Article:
I have a door in the office where we're staying in Minnesota. A real door. A door without glass, that closes and everything. I had no idea what a big difference that would make.
See, back in Portland I have a nice home office....with two huge divided light French doors. It's a bit like a fish bowl, surrounded by glass and right in the middle of everything, which makes it relatively impossible to work when a certain 3-year-old puts his little nose up to the glass and says "Mommmmmmy, play soccer with me." Or a certain 30-something-year-old says "can you do this little thing real quick." It means I work in fits and starts. Never quite getting an undivided chunk of time. In some ways it is wonderful. I definitely don't miss anything going on in the house. But it is definitely not an ideal situation for actually getting work done.
In Minnesota (where we're staying for a month) I've set up my temporary office on the second floor in an area that is small, bright, and best of all...has a door that closes. In Portland it is a huge struggle to balance home/home life and business/home life. I feel like I'm always working but also never working efficiently. That's part of the trick with having a home office, right? And I know it can be frustrating for Brian, too, since I'm always so anxious to shoo them out of the house so I can get things done.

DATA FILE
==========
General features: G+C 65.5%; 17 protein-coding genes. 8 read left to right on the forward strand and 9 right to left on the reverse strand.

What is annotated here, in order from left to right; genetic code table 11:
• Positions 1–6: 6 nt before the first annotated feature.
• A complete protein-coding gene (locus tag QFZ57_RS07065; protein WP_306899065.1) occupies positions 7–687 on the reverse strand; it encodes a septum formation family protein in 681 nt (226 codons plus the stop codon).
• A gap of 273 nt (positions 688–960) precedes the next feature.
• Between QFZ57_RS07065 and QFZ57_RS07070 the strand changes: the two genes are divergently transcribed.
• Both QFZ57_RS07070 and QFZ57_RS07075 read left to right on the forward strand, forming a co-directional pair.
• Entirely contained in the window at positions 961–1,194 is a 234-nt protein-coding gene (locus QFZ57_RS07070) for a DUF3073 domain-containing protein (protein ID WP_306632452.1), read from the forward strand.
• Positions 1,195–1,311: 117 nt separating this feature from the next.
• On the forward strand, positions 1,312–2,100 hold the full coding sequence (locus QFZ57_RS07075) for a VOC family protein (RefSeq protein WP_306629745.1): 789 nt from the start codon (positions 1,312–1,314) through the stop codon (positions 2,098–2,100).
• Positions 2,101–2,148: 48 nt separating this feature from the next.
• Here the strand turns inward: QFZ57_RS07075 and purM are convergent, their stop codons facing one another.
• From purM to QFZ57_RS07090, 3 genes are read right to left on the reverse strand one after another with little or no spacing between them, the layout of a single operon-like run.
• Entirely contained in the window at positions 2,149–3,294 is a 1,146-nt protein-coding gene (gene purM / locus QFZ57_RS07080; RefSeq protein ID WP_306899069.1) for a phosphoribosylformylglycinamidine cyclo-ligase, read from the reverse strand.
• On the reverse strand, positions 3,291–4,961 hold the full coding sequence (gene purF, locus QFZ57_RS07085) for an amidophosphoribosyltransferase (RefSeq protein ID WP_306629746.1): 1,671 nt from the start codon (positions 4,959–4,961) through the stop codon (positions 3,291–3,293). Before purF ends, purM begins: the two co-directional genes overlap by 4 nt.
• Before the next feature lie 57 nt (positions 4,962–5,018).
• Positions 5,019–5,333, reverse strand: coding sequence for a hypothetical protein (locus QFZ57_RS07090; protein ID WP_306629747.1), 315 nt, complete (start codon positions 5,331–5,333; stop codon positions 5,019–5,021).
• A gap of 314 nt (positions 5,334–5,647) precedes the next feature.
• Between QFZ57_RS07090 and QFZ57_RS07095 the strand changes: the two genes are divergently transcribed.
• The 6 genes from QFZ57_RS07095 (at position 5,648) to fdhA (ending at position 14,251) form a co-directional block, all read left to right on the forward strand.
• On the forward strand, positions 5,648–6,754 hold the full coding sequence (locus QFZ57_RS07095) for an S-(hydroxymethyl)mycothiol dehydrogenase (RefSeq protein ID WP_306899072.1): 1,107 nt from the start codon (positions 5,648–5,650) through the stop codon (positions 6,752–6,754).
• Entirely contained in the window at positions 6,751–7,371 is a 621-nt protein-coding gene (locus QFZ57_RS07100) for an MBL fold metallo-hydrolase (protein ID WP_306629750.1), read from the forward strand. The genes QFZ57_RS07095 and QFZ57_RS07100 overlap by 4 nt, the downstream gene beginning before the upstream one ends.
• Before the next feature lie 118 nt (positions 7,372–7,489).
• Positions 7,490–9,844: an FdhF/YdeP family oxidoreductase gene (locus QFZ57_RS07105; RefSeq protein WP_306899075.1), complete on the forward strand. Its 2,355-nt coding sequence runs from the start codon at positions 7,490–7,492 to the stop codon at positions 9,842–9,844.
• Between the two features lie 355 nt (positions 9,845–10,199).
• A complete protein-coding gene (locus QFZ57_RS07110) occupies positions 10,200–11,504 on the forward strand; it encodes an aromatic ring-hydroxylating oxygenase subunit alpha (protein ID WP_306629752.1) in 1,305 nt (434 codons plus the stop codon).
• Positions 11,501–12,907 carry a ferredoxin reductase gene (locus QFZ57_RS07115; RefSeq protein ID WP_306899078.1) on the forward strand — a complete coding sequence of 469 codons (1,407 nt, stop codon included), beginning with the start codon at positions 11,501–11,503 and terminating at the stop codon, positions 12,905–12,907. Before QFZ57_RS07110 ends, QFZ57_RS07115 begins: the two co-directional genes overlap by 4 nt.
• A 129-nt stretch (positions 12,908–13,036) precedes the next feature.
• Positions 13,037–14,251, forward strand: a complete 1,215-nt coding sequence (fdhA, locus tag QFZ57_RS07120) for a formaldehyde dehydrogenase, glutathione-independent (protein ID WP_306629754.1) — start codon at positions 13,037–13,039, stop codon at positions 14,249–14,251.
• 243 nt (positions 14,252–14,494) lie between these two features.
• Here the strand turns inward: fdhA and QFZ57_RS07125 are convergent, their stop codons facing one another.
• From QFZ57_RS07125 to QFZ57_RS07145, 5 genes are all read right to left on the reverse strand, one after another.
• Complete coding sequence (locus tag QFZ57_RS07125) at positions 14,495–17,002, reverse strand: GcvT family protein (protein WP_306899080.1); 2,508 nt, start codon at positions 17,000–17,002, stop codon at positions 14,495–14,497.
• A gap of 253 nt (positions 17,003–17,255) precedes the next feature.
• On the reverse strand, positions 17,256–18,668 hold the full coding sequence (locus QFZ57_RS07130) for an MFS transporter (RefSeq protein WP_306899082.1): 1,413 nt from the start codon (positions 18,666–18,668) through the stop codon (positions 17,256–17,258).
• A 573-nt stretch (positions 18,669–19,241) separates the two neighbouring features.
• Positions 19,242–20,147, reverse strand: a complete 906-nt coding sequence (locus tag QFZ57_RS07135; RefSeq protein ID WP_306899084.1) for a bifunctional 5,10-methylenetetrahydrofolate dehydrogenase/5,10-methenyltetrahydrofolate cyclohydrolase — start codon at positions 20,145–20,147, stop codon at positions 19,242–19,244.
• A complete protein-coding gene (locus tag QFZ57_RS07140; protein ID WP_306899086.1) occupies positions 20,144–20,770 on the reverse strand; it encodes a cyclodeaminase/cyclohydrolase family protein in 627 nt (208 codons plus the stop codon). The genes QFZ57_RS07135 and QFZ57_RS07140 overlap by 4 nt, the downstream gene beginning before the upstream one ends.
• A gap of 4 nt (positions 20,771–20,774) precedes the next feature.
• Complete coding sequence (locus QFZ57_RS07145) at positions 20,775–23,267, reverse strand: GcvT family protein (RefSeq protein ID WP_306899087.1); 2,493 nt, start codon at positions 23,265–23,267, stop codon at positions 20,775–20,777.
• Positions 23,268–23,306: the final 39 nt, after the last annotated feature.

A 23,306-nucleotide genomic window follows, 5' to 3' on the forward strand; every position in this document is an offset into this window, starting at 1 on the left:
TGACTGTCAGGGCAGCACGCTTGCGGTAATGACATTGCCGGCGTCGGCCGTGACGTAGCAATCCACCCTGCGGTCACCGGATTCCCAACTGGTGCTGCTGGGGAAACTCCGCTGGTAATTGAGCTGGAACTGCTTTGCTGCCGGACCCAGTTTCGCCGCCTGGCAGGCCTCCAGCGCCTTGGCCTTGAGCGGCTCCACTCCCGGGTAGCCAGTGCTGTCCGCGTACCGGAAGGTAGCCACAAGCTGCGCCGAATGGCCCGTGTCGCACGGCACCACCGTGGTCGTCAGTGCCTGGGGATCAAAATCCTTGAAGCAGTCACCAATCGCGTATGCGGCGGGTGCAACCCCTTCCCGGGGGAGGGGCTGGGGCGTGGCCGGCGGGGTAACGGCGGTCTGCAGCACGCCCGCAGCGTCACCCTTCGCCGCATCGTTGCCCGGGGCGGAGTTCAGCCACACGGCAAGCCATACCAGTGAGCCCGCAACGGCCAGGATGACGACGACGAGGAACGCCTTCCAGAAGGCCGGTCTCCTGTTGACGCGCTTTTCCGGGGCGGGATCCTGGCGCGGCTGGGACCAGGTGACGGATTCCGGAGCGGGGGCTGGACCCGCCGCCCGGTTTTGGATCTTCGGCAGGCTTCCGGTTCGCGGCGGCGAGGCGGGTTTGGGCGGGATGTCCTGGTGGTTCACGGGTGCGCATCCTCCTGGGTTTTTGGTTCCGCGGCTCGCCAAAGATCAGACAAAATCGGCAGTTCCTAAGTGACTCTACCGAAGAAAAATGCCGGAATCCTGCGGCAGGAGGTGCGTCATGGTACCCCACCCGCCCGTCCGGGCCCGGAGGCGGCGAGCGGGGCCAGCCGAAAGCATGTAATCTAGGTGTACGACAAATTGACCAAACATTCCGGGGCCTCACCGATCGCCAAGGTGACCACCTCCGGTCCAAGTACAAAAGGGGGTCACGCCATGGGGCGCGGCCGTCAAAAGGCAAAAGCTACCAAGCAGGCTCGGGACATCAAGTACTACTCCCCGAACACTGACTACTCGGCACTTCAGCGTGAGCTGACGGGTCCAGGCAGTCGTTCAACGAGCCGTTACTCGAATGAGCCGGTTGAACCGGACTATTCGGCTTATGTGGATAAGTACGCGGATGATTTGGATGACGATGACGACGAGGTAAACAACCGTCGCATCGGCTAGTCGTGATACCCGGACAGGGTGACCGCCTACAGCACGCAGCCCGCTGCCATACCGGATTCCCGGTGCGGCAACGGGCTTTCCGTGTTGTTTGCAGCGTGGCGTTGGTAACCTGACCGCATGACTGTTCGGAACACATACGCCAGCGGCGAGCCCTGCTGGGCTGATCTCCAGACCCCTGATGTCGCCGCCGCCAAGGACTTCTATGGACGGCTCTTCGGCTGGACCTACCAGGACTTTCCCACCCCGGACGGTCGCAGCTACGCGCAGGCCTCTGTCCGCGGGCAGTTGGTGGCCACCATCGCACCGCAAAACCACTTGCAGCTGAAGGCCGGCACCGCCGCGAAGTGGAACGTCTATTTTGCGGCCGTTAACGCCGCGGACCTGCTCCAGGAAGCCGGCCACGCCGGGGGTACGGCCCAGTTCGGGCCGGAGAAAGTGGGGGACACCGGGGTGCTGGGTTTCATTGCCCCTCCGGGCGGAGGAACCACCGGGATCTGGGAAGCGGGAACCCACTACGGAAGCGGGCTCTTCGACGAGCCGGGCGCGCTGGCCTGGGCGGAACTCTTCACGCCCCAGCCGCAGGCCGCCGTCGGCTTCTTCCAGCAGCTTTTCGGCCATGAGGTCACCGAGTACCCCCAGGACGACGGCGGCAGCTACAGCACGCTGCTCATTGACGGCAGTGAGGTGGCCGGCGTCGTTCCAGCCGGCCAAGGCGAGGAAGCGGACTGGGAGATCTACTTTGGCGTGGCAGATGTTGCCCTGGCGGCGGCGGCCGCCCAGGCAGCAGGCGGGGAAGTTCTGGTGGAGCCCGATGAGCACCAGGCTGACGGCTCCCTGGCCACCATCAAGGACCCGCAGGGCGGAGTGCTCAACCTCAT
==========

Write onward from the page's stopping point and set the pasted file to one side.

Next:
I'm pretty thrilled that something as small as a door that closes might be representative of the door between work and home. Creating that division more strongly may allow me to not only work more efficiently, but also to leave work at the "office" at the end of the day. Who knows, maybe I'll even get my evenings back again? What a wonderful next goal to work toward.